After this initial rise the power of the Danish kings fell again, partly due to the political unrest created by Viking raiders returning laden with wealth and with ambitions towards rulership. In 854, king Horic and a number of his close relatives were defeated by a distant cousin who had returned after years of pirating at sea. The dynasty slowly declined, and after a century or so in 934 the German king seized the opportunity and forced the Danes to pay tribute to him.
In Norway a king called Harald Finehair took advantage of the Danish weakness and tried to establish an overlordship over Norway. His family only managed to stay in power for a few generations before the Danes regained their strength, but Harald is still remembered as the first King of Norway. 
The revival of the Danish kingdom started with Gorm the Elder, who probably died in 958. It was continued by his family: his son Harald Bluetooth (ca. 960-986), Harald’s son Svein Forkbeard (987-1014), who conquered England, and Svein’s son Knut the Great (1016-1035), who managed to become king over Denmark, England and Norway.
The Causes for Raiding
A far more convincing answer to the question is political unrest. Germanic societies did not have primogeniture, and within the ruling family any male had a potential claim on the throne. This custom had lessened in the Christian Germanic kingdoms under the influence of the Church, but pagan Scandinavia had not yet undergone this Christian influence. This, combined with a strong tradition of blood feud, easily caused political unrest and gave many men good reasons to leave the country for some time. At first these political exiles took refuge in other countries, in Scandinavia with the Svear in Sweden for example, or in the Frankish empire. But trade and travel during political exile gave the Scandinavians a very shrewd idea of European affairs. Geographical knowledge of coasts and rivers as well as knowledge of the locations of the richest markets and wealthiest towns, and a thorough knowledge of political unrest within the various European nations gave some of these first Vikings a good insight into where and when to strike to gain money and power. Money and power which could provide the exiles a means to return home. Once the first raiders returned with their booty, many were likely to follow.
Chapter 4 - Sources
English Historiographical Sources
The Anglo-Saxon Chronicle (ASC) is one of the most important documents for medieval history in England. The work was probably composed and circulated shortly after 890. This can be ascertained because, first, a contemporary historian, Asser, had a copy at hand which was already two steps away from the original text in 893 and because, secondly, the oldest surviving copy was written in one and the same hand up to 891. However, it is harder to establish exactly when the chronicle was written. The answer that first comes to mind, that it was written during the revival of learning instigated by king Alfred, cannot be proven beyond reasonable doubt. It remains uncertain when the work was compiled, although it must have been before 890.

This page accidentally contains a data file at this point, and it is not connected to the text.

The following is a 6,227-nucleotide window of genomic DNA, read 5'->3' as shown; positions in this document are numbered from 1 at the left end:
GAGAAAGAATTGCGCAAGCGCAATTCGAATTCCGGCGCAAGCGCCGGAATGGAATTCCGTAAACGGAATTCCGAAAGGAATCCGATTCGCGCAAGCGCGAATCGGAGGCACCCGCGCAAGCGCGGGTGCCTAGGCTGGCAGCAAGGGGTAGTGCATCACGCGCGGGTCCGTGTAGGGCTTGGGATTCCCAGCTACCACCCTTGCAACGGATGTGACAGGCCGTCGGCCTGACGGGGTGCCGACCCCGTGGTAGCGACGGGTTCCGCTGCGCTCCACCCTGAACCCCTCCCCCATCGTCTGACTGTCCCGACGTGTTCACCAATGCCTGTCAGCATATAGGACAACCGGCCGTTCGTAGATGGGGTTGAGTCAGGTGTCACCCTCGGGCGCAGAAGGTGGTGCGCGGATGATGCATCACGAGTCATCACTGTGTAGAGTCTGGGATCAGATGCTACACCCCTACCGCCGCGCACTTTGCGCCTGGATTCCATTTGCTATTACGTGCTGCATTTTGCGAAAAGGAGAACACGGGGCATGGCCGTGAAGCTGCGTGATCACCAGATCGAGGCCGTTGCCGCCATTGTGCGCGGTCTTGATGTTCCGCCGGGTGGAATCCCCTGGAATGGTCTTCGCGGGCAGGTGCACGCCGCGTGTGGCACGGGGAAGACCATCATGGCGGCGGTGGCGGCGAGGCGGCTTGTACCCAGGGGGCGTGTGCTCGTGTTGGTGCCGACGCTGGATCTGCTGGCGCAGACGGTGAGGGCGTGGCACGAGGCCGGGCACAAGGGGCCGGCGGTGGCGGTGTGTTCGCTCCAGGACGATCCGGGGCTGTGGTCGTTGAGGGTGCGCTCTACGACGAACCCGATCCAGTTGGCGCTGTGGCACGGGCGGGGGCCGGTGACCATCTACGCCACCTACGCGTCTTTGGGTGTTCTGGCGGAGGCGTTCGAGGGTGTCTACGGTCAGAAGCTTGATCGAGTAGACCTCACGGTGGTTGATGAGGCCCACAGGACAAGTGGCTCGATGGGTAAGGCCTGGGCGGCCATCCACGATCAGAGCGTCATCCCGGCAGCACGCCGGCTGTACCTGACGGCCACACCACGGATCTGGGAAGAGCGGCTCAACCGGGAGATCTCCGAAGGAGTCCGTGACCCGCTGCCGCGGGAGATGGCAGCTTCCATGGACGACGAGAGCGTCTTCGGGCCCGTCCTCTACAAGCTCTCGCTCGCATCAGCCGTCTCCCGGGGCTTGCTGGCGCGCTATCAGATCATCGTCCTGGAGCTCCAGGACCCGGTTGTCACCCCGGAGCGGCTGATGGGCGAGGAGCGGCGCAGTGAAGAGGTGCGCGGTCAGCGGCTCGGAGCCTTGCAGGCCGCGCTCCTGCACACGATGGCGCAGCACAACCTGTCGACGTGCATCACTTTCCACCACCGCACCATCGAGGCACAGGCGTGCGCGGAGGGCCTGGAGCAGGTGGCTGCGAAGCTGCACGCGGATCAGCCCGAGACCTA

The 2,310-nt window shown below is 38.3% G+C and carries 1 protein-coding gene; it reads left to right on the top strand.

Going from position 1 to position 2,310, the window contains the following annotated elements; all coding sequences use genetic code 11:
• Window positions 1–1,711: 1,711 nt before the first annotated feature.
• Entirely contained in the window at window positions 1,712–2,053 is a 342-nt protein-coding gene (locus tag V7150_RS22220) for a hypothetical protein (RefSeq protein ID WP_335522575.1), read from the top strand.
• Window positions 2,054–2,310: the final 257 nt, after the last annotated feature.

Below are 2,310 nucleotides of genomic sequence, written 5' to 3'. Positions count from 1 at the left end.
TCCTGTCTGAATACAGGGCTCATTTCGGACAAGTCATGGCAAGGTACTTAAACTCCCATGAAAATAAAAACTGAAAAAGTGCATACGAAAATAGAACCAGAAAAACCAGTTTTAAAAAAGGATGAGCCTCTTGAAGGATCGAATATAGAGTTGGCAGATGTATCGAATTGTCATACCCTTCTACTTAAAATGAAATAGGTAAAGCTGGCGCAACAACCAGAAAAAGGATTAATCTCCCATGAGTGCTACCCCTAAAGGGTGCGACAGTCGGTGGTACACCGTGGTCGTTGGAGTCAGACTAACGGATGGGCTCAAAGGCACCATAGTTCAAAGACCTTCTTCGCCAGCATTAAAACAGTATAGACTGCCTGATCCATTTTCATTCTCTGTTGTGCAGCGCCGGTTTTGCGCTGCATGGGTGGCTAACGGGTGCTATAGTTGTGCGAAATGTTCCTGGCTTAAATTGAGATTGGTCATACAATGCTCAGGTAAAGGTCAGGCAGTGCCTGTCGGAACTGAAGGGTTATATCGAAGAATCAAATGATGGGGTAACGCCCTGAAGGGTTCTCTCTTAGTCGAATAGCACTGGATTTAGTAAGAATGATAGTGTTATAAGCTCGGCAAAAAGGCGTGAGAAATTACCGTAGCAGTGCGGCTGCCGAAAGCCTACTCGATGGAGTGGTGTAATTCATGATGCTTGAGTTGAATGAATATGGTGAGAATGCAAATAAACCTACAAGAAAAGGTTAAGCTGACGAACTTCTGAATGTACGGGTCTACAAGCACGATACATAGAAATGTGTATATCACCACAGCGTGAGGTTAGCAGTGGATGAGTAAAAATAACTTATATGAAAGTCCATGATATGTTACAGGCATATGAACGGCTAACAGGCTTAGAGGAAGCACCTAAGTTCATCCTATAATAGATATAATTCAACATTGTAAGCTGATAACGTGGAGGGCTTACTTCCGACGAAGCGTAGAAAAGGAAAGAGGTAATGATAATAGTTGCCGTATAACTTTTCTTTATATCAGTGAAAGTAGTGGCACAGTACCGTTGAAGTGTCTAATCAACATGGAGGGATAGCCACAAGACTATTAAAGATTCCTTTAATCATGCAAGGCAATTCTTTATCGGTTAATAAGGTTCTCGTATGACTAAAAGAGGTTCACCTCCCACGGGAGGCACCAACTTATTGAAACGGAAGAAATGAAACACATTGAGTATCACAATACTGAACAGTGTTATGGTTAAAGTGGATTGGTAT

Nowadays there are seven surviving copies of the Anglo-Saxon Chronicle. A to F are (near) complete manuscripts. G was a manuscript which was in large part destroyed in the Cotton Library fire of 23 October 1731, so that only fragments now remain, but a transcript was made before the destruction. H is a fragment containing some very late annals. The oldest of these manuscripts, A, is already at least two copies removed from the original. As manuscript A is written in a late-ninth or early tenth-century hand, it seems that the manuscripts were copied and re-copied in relatively quick succession. Manuscripts D and E are different from the other manuscripts in such a way that together they can be identified as the so-called ‘Northern recension’. These two copies take a particular interest in events taking place in the north of England. Both of them descend from the same archetype, which very likely was at York. Already very early in the process of copying, a chronological dislocation appeared in all copies and versions of the text, so that all dates from the ASC have to be converted into actual dates.
The ASC is the basis of all writing of Anglo-Saxon history, and almost every other medieval writer of annals or histories has used it in some form. Most historians, however, have used other sources as well, some of which have not been passed on to us. First there is Asser, the writer of a Latin biography of king Alfred the Great, written in 893. Asser was a bishop of St. Davids in Wales, and was on intimate terms with king Alfred. His Life of King Alfred is a very important work for present-day historians, as it gives a detailed portrait of a ninth-century English king. He used a copy of the ASC which was at least two copies away from the original text. In its shape the Life seems to have been influenced by Einhard’s Life of Charlemagne. The only version of the work to survive to the modern age was tragically lost in the Cotton Library fire, but fortunately a good transcript had been made before its destruction.